Darrell Moody: Time for Nevada Wolf Pack to host a tourney | NevadaAppeal.com

Darrell Moody: Time for Nevada Wolf Pack to host a tourney

Darrell Moody

Hard to believe, but I never looked at my NCAA March Madness bracket I filled out until this past weekend.

Believe it or not, I picked three of the Final 4. My only miss was a big one — Virginia. Big, because I picked the Cavaliers to become the national champions. That meant five losses alone on the left side of the regional bracket.

Most of my misses were on the left side of the bracket, which is where everybody messed up. Honestly, I had Nevada beating Texas and losing in the second round to Cincinnati. OK, shoot me Wolf Pack fans.

I did pick Loyola to win its first game, but had the Ramblers losing their second-round matchup.

And, speaking of Loyola, the Pack and Ramblers will play in the MW-Missouri Valley Conference Challenge. The game is set for Nov. 28 in Chicago.

Nevada has filled about eight non-conference dates thus far. I know that Nevada is supposed to return games at Rhode Island and Davidson next season, according to athletic department personnel. Nevada will play in a tournament in Las Vegas in November.

I’d love to see the Pack host its own tournament again. The program is on the rise, and I’m sure they could attract some Power 5 schools to come to Reno.


And, while we’re on the subject of the tournament, can we get away from having Final Four games in football stadiums? It’s a big money grab by the NCAA, plain and simple. You sit in the upper areas of the Alamodome and you’re so far from the playing court, it’s ridiculous. Just because fans are willing to pay the big bucks, it doesn’t make it right.

Heck, I sat in the mezzanine level for the Loyola-Kansas State game, and I felt out of the loop because I was so high and so far away. I’m definitely spoiled getting to sit under the basket at Nevada home games, and on the floor whenever the Pack is involved in a postseason game, whether it’s a Mountain West tournament game or an NCAA game.

There are plenty of 20,000-seat arenas around the country that would make it a more intimate setting and give shooters a better backdrop.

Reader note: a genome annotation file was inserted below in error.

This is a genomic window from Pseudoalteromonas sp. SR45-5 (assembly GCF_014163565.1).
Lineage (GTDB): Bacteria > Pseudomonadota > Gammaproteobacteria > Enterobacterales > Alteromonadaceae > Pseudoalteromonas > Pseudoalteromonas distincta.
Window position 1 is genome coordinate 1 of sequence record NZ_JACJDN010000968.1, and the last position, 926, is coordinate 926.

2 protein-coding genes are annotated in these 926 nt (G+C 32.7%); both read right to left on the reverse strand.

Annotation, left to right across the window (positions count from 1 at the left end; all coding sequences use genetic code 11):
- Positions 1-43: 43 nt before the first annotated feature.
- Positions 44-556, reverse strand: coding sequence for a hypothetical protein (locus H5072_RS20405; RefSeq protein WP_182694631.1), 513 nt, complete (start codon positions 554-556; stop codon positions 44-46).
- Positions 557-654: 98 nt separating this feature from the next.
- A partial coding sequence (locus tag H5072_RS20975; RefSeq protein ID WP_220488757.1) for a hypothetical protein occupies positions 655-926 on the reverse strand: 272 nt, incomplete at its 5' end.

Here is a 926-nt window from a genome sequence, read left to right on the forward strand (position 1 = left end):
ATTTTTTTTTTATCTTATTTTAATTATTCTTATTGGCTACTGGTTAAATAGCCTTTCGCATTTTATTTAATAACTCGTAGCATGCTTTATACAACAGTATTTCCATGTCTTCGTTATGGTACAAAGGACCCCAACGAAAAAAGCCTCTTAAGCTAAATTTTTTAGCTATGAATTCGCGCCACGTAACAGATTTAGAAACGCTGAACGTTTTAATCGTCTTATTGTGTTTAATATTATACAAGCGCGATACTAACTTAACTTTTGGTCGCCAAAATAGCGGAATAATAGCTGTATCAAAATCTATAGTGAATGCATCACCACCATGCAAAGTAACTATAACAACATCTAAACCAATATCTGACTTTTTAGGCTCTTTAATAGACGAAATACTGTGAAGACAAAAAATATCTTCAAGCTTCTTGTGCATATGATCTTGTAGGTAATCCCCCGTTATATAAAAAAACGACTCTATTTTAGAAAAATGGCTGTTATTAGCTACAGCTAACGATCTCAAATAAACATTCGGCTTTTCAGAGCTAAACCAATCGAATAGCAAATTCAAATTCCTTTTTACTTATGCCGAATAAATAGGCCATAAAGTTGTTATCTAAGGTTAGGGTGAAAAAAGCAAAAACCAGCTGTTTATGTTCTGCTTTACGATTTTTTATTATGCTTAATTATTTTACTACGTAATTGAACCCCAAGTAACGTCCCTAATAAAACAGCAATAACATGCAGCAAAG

In 2019, the NCAA West Coast sites at Salt Lake City and Seattle’s Key Arena for first and second-round games. In 2020, Sacramento’s Golden 1 Center and Spokane are first and second-round sites. In 2021, it’s Boise State and San Jose. Anaheim will host a 2019 regional and in 2020 Staples Center will be a regional site. The Chase Center, the soon-to-be home of the Golden State Warriors, will get a regional in 2022.

What irks me about the NCAA is the fact the Thomas & Mack Center at UNLV has never been selected as a first and second-round or regional site. The NCAA needs to get over itself. If the NFL and NHL can get past the gambling bugaboo, the NCAA needs to follow suit. If you don’t want to go to UNLV, then you have at least two other Las Vegas casino arena sites to look at.


Melissa Larsen is not returning to coach the Carson High girls basketball team next season, and I’m sorry to see her go.

Blair Roman said that three people have applied for the position, and that he hopes to have a decision by the end of next week.

Quite frankly, girls basketball has been on the decline for a while, and I think the blame is more on the players than on the coaches.

Kids, with the exception of a few at Carson, don’t want to work during the off-season. You have to do that nowadays. You just can’t play during the season and expect to have a lot of success. Too many players at other schools are specializing, and spending the bulk of their time playing basketball. Because of the lack of work, I find that basketball IQ is missing at Carson High. I doubt very seriously that many Carson High players even watch college basketball on TV nowadays. You would be surprised at how much you can pick up by watching a game on TV.

Carson has more than 2,000 students, and I think it’s criminal the Senators aren’t a perennial powerhouse. A lot of the problem is the attitude of players and their willingness to put the work in, and club sports like soccer and volleyball also take potential players away from basketball.